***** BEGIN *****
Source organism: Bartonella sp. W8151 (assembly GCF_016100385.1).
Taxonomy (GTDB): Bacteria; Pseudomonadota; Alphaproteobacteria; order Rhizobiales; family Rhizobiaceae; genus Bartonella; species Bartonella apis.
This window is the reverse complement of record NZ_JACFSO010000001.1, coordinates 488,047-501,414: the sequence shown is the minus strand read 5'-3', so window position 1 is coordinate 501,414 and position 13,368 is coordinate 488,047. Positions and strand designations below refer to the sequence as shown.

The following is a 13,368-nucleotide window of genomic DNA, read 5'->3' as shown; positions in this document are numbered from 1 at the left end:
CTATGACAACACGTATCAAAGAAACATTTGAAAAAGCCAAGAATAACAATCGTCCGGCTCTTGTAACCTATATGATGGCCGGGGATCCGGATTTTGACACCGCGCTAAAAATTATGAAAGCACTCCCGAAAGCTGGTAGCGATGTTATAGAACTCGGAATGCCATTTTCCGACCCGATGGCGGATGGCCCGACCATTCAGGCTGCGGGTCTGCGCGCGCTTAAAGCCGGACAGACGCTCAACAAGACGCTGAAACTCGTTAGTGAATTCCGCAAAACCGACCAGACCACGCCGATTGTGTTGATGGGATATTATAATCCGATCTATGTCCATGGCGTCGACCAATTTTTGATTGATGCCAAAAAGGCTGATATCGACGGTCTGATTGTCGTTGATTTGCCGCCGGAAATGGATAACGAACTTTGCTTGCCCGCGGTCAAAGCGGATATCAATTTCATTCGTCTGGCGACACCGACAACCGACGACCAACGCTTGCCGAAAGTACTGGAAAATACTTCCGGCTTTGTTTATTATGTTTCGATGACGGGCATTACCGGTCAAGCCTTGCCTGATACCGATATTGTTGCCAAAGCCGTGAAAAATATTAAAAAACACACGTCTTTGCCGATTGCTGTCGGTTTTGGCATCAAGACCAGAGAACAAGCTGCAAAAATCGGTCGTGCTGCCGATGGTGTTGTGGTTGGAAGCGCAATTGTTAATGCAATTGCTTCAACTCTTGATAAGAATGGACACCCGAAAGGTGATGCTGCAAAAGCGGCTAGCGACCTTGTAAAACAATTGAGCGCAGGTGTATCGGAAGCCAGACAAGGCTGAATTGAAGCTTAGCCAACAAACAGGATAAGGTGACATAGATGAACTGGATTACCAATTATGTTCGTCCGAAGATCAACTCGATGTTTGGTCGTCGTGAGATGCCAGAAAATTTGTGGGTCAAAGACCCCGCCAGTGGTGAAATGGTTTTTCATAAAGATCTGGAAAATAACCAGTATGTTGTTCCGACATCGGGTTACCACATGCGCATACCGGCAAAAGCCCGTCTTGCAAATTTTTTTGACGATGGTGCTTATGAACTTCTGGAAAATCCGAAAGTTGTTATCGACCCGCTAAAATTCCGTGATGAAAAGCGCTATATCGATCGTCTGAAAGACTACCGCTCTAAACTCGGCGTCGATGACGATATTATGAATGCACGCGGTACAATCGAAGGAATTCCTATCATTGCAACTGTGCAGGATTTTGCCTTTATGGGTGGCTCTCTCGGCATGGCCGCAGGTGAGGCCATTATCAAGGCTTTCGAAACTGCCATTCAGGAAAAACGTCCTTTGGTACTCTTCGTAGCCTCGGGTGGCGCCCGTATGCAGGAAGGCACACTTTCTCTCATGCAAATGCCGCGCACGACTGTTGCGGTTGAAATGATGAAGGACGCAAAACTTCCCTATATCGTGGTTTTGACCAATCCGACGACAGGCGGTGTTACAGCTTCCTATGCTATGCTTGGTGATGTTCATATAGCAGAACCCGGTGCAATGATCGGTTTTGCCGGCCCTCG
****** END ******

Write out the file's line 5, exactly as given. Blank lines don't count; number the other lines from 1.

CTATGACAACACGTATCAAAGAAACATTTGAAAAAGCCAAGAATAACAATCGTCCGGCTCTTGTAACCTATATGATGGCCGGGGATCCGGATTTTGACACCGCGCTAAAAATTATGAAAGCACTCCCGAAAGCTGGTAGCGATGTTATAGAACTCGGAATGCCATTTTCCGACCCGATGGCGGATGGCCCGACCATTCAGGCTGCGGGTCTGCGCGCGCTTAAAGCCGGACAGACGCTCAACAAGACGCTGAAACTCGTTAGTGAATTCCGCAAAACCGACCAGACCACGCCGATTGTGTTGATGGGATATTATAATCCGATCTATGTCCATGGCGTCGACCAATTTTTGATTGATGCCAAAAAGGCTGATATCGACGGTCTGATTGTCGTTGATTTGCCGCCGGAAATGGATAACGAACTTTGCTTGCCCGCGGTCAAAGCGGATATCAATTTCATTCGTCTGGCGACACCGACAACCGACGACCAACGCTTGCCGAAAGTACTGGAAAATACTTCCGGCTTTGTTTATTATGTTTCGATGACGGGCATTACCGGTCAAGCCTTGCCTGATACCGATATTGTTGCCAAAGCCGTGAAAAATATTAAAAAACACACGTCTTTGCCGATTGCTGTCGGTTTTGGCATCAAGACCAGAGAACAAGCTGCAAAAATCGGTCGTGCTGCCGATGGTGTTGTGGTTGGAAGCGCAATTGTTAATGCAATTGCTTCAACTCTTGATAAGAATGGACACCCGAAAGGTGATGCTGCAAAAGCGGCTAGCGACCTTGTAAAACAATTGAGCGCAGGTGTATCGGAAGCCAGACAAGGCTGAATTGAAGCTTAGCCAACAAACAGGATAAGGTGACATAGATGAACTGGATTACCAATTATGTTCGTCCGAAGATCAACTCGATGTTTGGTCGTCGTGAGATGCCAGAAAATTTGTGGGTCAAAGACCCCGCCAGTGGTGAAATGGTTTTTCATAAAGATCTGGAAAATAACCAGTATGTTGTTCCGACATCGGGTTACCACATGCGCATACCGGCAAAAGCCCGTCTTGCAAATTTTTTTGACGATGGTGCTTATGAACTTCTGGAAAATCCGAAAGTTGTTATCGACCCGCTAAAATTCCGTGATGAAAAGCGCTATATCGATCGTCTGAAAGACTACCGCTCTAAACTCGGCGTCGATGACGATATTATGAATGCACGCGGTACAATCGAAGGAATTCCTATCATTGCAACTGTGCAGGATTTTGCCTTTATGGGTGGCTCTCTCGGCATGGCCGCAGGTGAGGCCATTATCAAGGCTTTCGAAACTGCCATTCAGGAAAAACGTCCTTTGGTACTCTTCGTAGCCTCGGGTGGCGCCCGTATGCAGGAAGGCACACTTTCTCTCATGCAAATGCCGCGCACGACTGTTGCGGTTGAAATGATGAAGGACGCAAAACTTCCCTATATCGTGGTTTTGACCAATCCGACGACAGGCGGTGTTACAGCTTCCTATGCTATGCTTGGTGATGTTCATATAGCAGAACCCGGTGCAATGATCGGTTTTGCCGGCCCTCG